(1996), Ṣādeqī (2000, 2005), Mirsepassi (2000, 2006, 2011) and ʿAbdolkarīmī (2013), to
mention only a few. Quite contrary is the case of Arabic philosophy, which up to date doesn’t



involve works dealing with its own reception of Heidegger. Western scholarship on
Heidegger reception in the Islamicate world, for its part, has started only recently. Among its
contributions are the preliminary articles “La réception arabe de Heidegger” (Kata Moser,
2015) and “To mean or not to mean? as the underlying question of Western-inspired counterEnlightenment discourse in Iran” (Urs Gösken, 2015).
In order to make a contribution to the ongoing research on Heidegger in the Islamicate world,
this conference aspires to bring together researchers from around the world working on
Heidegger reception in the Islamicate world as well as recipients of Heidegger within the
Islamicate world themselves. The goal of the conference is to deepen, widen and make
known to one another the different methodical and thematic outlooks, approaches and
perspectives on the topic. In the framework of this goal, the conference attempts to shed light
on questions like the following: How and why did Heidegger’s thought appear on the
intellectual scene of the Islamicate world? What role does it perform there and what are the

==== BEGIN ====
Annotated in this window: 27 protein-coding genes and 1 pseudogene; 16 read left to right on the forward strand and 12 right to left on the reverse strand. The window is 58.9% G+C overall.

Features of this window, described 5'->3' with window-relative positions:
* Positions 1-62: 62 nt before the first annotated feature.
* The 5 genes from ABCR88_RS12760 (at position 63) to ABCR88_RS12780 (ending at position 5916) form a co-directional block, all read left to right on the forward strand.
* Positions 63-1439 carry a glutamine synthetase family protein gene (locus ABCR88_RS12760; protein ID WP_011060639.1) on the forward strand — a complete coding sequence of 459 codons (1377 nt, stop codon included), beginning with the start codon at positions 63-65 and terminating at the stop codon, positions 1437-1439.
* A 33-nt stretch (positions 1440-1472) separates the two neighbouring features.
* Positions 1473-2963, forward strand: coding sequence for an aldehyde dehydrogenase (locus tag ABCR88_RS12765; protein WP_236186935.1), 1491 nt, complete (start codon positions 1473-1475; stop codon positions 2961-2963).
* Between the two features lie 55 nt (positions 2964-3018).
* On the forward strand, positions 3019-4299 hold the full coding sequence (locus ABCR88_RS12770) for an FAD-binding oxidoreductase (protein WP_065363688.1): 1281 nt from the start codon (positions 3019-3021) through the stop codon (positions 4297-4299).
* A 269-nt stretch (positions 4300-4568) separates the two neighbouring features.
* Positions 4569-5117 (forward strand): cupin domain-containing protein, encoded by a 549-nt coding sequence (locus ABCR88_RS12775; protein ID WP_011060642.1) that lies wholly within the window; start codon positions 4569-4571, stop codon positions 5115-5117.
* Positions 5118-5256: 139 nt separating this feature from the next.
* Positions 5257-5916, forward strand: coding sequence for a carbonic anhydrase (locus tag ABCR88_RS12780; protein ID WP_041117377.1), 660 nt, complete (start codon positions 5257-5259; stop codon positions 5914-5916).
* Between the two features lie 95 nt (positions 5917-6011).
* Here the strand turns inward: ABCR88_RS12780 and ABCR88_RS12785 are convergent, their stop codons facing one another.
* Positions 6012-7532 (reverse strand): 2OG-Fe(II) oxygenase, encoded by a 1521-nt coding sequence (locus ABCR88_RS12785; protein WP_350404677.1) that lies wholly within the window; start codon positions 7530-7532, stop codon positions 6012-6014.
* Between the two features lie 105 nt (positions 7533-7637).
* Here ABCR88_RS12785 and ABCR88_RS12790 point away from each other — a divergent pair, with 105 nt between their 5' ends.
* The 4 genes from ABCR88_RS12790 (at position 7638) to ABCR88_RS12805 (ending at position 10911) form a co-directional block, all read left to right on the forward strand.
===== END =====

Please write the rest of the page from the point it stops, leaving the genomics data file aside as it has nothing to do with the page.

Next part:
interests, intellectual, ideological, religious etc. in the light of which thinkers in the Islamicate
world deal with this particular philosopher? What are the points in common and the
differences between the various parts of the Islamicate world with regard to the reception of
Heidegger’s thought? What is the particular role Heidegger’s philosophy plays in the
intellectual life of the Islamicate world in comparison to the philosophy of other thinkers of
Western modernity? What is the relationship between Heidegger’s thought in the Islamicate
world with its previous intellectual tradition? In the light of these and related questions, the
conference is designed to encourage reflection on the multiple perspectives of Heidegger’s
oeuvre and to elucidate the significance of Heidegger’s thought for the Islamicate world. We
are already able to proudly announce Professor Ali Mirsepassi (New York) as one of the
keynote speakers on the topic of our conference.
We invite senior researchers and junior scholars working on Heidegger reception in the
Islamicate world as well as recipients of Heidegger from the Islamicate world to share and
reflect perspectives related to the conference’s topic. Please submit your abstract (no longer
than 500 words) and a short vita to the organizers before 30th June 2016. Successful
applicants are expected to submit a full draft paper by 30th September 2016. Time for
presentation at the conference will be strictly limited to 20 minutes. A publication is planned
for early 2017.
For accepted papers:
Venue of the conference:

For more information:

Accommodation will be provided and economy class travel costs
can be covered up to 1000 Sfr.
University of Bern, Switzerland
From 2nd to 4th November 2016
Anyone preferring to address the audience in a different
language is kindly requested to communicate this to the
conveners as soon as their abstract has been accepted so as to
allow us to provide translation. Please keep in mind that
translation will take up half of the time allowed for your talk.
Dr. des. Kata Moser (Bern); Dr. Urs Gösken (Bern)
Please contact Dr. Kata Moser (
or Dr. Urs Gösken (